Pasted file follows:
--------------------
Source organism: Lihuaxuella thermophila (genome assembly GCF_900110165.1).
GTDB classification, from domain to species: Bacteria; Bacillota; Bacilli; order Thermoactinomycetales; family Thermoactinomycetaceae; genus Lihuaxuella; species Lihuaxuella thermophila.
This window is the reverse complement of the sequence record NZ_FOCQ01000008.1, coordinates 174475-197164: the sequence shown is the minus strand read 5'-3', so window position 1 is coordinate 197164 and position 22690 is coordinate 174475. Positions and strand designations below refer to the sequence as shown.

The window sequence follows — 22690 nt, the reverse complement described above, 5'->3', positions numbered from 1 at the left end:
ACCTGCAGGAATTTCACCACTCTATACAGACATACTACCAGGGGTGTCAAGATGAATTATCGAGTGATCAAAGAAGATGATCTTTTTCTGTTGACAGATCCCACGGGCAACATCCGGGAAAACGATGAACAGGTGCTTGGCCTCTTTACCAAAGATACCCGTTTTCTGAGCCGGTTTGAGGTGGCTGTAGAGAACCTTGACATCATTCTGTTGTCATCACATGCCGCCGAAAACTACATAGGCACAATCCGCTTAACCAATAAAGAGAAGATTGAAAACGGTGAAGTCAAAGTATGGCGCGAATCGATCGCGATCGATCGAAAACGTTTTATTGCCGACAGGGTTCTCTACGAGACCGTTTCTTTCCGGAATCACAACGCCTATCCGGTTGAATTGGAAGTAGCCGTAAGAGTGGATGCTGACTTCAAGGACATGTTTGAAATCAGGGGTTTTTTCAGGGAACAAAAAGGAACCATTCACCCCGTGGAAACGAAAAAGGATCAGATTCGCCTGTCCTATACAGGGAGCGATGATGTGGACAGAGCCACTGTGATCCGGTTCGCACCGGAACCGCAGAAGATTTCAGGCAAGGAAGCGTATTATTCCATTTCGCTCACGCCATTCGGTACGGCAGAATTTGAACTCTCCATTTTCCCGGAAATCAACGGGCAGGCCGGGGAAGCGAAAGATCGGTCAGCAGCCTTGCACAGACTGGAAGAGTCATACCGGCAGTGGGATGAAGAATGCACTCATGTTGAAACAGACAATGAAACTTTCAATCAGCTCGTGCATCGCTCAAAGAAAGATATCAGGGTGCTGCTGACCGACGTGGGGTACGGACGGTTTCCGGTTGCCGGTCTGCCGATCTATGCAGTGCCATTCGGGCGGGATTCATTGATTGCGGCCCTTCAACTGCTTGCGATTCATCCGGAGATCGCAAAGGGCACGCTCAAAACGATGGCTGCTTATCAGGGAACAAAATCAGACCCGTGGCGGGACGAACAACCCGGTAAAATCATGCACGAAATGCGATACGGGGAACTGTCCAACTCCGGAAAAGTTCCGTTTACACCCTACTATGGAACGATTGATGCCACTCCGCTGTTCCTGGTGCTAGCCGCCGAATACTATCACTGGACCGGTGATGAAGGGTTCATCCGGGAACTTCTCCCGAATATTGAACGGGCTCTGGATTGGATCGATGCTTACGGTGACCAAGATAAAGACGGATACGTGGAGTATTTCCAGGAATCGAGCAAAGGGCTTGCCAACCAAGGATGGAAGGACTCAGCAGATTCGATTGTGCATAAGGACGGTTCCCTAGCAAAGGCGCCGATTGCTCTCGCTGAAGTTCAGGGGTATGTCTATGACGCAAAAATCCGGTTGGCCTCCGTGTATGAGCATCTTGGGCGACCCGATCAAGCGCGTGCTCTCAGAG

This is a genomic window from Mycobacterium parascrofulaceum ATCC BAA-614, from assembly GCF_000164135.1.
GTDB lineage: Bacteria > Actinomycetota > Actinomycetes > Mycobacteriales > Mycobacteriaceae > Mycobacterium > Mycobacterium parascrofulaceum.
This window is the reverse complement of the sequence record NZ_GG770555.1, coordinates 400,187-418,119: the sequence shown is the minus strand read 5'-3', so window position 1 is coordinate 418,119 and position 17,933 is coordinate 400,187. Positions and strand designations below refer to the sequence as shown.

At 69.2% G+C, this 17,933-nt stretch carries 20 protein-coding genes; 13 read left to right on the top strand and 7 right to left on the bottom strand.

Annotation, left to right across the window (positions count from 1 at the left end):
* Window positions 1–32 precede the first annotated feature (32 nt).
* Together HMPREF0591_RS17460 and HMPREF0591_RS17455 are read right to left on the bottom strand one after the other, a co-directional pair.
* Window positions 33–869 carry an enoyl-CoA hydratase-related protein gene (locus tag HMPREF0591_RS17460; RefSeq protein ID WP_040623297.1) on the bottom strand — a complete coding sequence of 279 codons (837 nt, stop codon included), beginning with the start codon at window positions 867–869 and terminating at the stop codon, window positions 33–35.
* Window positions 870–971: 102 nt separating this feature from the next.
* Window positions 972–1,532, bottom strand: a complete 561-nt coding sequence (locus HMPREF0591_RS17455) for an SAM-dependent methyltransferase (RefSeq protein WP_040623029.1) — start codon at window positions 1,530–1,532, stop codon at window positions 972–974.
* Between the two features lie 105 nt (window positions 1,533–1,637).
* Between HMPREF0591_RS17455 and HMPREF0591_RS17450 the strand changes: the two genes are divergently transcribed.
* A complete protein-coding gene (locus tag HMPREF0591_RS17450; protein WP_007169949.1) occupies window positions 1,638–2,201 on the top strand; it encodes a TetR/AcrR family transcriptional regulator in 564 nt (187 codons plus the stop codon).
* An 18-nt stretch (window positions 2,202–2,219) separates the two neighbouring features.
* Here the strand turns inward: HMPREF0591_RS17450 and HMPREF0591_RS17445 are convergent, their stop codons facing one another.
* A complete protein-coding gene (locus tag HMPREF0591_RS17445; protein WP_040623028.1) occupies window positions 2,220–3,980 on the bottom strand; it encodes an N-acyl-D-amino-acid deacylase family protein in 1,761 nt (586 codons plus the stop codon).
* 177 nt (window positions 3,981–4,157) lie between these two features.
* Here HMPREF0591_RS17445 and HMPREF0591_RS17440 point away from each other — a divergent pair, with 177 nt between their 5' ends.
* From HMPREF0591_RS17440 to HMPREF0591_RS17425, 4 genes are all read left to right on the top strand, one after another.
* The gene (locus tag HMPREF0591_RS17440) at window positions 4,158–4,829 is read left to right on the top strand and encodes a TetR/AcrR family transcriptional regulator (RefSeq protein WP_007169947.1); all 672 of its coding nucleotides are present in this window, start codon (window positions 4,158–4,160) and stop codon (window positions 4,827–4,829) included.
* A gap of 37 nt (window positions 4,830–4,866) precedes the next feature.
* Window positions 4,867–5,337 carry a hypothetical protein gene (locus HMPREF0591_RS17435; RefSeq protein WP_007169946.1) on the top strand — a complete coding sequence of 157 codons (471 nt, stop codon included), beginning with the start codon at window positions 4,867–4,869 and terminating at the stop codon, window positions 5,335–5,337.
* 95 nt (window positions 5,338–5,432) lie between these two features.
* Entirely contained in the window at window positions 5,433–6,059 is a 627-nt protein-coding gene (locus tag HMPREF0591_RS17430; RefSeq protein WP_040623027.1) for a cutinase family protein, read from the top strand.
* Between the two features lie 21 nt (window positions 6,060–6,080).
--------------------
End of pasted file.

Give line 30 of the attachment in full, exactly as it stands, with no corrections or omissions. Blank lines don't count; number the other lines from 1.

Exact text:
* Between the two features lie 21 nt (window positions 6,060–6,080).